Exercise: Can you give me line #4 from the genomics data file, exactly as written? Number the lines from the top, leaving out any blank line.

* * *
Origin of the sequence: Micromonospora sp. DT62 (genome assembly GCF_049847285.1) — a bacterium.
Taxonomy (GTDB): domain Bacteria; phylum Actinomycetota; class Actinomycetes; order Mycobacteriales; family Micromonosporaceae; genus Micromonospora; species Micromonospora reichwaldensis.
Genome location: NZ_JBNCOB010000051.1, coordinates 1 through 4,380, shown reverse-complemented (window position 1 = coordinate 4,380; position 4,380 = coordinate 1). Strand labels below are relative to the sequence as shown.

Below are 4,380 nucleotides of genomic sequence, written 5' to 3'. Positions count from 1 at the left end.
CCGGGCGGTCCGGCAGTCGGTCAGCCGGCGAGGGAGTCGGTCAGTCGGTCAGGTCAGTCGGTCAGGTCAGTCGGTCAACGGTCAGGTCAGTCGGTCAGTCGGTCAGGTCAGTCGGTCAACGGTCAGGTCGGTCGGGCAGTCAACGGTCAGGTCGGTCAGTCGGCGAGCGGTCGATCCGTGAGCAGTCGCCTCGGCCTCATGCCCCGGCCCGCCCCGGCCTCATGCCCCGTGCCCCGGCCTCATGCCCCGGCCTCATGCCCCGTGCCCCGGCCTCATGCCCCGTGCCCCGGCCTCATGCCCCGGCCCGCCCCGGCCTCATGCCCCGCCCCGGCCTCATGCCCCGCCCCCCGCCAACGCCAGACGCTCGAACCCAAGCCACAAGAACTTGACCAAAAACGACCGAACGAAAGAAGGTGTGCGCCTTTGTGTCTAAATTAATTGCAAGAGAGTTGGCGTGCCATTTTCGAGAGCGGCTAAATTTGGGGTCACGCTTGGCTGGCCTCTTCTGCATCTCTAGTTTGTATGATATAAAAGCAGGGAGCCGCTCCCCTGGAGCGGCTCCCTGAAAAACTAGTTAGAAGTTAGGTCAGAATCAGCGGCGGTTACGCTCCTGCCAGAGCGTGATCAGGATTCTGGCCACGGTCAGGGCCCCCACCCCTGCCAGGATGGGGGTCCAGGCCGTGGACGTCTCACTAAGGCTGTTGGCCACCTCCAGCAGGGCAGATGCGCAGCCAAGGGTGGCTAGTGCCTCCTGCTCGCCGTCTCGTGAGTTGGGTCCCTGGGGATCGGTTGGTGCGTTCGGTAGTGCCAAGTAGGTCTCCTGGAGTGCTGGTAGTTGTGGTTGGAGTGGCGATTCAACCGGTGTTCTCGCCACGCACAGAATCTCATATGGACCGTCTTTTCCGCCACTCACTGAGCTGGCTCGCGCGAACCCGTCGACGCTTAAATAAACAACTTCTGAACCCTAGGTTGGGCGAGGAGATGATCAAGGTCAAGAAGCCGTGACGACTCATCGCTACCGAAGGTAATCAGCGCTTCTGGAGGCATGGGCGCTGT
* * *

Below are 4,380 nucleotides of genomic sequence, written 5' to 3'. Positions count from 1 at the left end.